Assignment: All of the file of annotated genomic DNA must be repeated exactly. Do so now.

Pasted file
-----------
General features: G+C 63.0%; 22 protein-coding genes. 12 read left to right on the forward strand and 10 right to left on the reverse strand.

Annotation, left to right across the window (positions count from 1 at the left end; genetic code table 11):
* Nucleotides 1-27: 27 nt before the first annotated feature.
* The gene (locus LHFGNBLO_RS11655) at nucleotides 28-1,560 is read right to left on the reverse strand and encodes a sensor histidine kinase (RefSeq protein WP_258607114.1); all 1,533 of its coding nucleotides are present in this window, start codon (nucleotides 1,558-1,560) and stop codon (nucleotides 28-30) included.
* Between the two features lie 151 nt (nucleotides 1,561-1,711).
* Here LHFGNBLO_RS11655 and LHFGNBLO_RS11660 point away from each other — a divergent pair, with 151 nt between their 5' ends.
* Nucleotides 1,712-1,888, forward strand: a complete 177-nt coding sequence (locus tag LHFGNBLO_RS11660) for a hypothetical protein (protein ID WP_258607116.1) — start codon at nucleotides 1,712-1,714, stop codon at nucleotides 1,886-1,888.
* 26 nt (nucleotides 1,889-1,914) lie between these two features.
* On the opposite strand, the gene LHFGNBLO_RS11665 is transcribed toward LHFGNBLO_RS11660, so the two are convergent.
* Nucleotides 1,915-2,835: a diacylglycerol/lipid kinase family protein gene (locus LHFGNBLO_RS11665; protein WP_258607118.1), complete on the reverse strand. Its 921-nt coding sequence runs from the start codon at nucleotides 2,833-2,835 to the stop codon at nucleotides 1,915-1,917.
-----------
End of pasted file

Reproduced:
General features: G+C 63.0%; 22 protein-coding genes. 12 read left to right on the forward strand and 10 right to left on the reverse strand.

Annotation, left to right across the window (positions count from 1 at the left end; genetic code table 11):
* Nucleotides 1-27: 27 nt before the first annotated feature.
* The gene (locus LHFGNBLO_RS11655) at nucleotides 28-1,560 is read right to left on the reverse strand and encodes a sensor histidine kinase (RefSeq protein WP_258607114.1); all 1,533 of its coding nucleotides are present in this window, start codon (nucleotides 1,558-1,560) and stop codon (nucleotides 28-30) included.
* Between the two features lie 151 nt (nucleotides 1,561-1,711).
* Here LHFGNBLO_RS11655 and LHFGNBLO_RS11660 point away from each other — a divergent pair, with 151 nt between their 5' ends.
* Nucleotides 1,712-1,888, forward strand: a complete 177-nt coding sequence (locus tag LHFGNBLO_RS11660) for a hypothetical protein (protein ID WP_258607116.1) — start codon at nucleotides 1,712-1,714, stop codon at nucleotides 1,886-1,888.
* 26 nt (nucleotides 1,889-1,914) lie between these two features.
* On the opposite strand, the gene LHFGNBLO_RS11665 is transcribed toward LHFGNBLO_RS11660, so the two are convergent.
* Nucleotides 1,915-2,835: a diacylglycerol/lipid kinase family protein gene (locus LHFGNBLO_RS11665; protein WP_258607118.1), complete on the reverse strand. Its 921-nt coding sequence runs from the start codon at nucleotides 2,833-2,835 to the stop codon at nucleotides 1,915-1,917.